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This week in Bristol: Politicians push for public control of buses

In the news this week, the latest raft of cuts to Bristol bus services has pushed local politicians to call for a radical change to the operation of transport in the region.

A pink and purple First Bristol bus, parked

Geoff Sheppard, CC BY-SA 4.0, via Wikimedia Commons

This Week in Bristol

In the news this week, the latest raft of cuts to Bristol bus services has pushed local politicians to call for a radical change to the operation of transport in the region.

In November, First Bus announced the cancellation of 1,450 bus journeys a week due to ongoing driver shortages, which came just a few months after 11 routes were cut entirely.

Carla Denyer, co-leader of the Green Party and Bristol Green councillor, has hit out at the Labour Party for “inaction” over the city’s transport crisis, and this week revived calls she made in 2019 to investigate a public control of buses under a franchised system.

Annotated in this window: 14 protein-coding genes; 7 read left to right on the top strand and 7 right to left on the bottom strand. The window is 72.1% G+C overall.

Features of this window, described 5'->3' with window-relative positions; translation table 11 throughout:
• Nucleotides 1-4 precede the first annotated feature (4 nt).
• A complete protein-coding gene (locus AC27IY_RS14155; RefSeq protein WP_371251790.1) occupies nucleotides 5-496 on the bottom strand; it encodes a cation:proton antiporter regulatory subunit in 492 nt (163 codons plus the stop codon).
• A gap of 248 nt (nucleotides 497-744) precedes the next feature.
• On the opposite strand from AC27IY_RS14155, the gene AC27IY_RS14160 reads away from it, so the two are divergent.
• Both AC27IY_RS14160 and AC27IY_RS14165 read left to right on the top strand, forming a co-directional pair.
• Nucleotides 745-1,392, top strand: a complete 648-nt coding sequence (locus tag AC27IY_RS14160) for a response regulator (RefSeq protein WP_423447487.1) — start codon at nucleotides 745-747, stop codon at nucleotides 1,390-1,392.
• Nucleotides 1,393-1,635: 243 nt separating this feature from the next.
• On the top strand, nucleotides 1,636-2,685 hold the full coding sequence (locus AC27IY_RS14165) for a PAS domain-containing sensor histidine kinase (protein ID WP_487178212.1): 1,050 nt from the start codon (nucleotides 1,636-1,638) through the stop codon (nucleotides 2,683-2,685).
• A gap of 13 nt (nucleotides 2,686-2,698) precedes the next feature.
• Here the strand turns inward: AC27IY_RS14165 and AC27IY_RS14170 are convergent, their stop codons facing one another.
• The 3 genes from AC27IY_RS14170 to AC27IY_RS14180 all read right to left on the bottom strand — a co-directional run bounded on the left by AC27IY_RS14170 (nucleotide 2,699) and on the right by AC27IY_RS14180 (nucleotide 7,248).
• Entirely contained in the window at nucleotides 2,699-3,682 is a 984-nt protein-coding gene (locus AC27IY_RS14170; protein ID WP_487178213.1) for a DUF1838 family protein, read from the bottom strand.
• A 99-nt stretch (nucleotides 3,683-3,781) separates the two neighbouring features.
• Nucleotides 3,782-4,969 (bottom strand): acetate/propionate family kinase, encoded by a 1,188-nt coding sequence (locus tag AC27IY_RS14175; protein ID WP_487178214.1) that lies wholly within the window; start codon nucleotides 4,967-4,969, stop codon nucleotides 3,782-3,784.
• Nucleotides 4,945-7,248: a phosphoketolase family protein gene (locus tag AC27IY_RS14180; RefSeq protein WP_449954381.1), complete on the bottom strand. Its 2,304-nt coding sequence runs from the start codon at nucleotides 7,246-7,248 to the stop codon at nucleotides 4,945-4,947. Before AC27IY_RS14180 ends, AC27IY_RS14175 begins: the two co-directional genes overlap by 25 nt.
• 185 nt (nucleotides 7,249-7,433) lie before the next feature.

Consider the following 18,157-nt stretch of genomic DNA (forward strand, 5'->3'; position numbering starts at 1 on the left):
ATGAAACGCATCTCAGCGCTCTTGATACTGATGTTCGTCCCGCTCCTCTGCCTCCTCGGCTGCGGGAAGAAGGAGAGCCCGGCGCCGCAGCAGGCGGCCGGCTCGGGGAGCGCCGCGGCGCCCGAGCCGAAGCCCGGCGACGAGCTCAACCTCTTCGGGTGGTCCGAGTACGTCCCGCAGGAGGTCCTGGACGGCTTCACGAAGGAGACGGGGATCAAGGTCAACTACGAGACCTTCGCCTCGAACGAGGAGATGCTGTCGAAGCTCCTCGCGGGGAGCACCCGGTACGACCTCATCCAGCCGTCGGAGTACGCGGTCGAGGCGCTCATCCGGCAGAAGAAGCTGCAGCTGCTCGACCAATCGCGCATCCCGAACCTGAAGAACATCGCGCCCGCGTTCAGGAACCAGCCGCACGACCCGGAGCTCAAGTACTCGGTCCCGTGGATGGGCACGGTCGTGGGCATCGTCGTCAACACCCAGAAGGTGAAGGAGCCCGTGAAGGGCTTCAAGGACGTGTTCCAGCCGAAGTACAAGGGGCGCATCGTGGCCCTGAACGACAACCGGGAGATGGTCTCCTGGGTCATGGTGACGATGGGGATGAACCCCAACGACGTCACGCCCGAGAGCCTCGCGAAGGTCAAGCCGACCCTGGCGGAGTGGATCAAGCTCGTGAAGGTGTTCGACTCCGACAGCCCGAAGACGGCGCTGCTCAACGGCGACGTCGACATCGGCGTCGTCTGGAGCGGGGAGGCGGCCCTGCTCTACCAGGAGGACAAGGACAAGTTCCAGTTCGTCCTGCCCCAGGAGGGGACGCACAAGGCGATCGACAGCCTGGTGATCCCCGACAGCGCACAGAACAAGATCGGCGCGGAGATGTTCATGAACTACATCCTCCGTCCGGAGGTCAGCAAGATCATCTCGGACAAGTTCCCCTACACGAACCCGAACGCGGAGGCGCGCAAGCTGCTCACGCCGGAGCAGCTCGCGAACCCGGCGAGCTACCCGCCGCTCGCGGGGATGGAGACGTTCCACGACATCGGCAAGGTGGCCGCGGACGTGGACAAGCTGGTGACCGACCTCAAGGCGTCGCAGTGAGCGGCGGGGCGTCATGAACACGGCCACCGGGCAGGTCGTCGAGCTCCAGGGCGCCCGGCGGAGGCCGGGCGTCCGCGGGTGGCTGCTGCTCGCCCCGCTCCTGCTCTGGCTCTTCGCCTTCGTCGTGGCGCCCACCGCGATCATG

This would see bus routes, timings and fares regulated by the West of England Combined Authority (WECA), which is responsible for transport across the region, and contracts for operation of the buses put out for tender.

“Bristol has four Labour MPs, a Labour-run council, a Labour City Mayor and a Labour regional mayor who have ultimate responsibility for our public transport, and so far Labour’s response to thousands of bus journeys being cut appears to be hand wringing and inaction,” Denyer said.

Transport for London’s well-respected bus system runs as a franchising system, and the council-regulated system has recently been adopted by Labour’s Andy Burnham in Manchester in response to private company failures. 

Metro Mayor Dan Norris is the leader of WECA, whose constitution states that the mayor is responsible for transport strategy, including “bill powers” for bus services, “for example franchising”. So far, the mayor has focused on a driver recruitment campaign and a one-off cash injection of £435,000.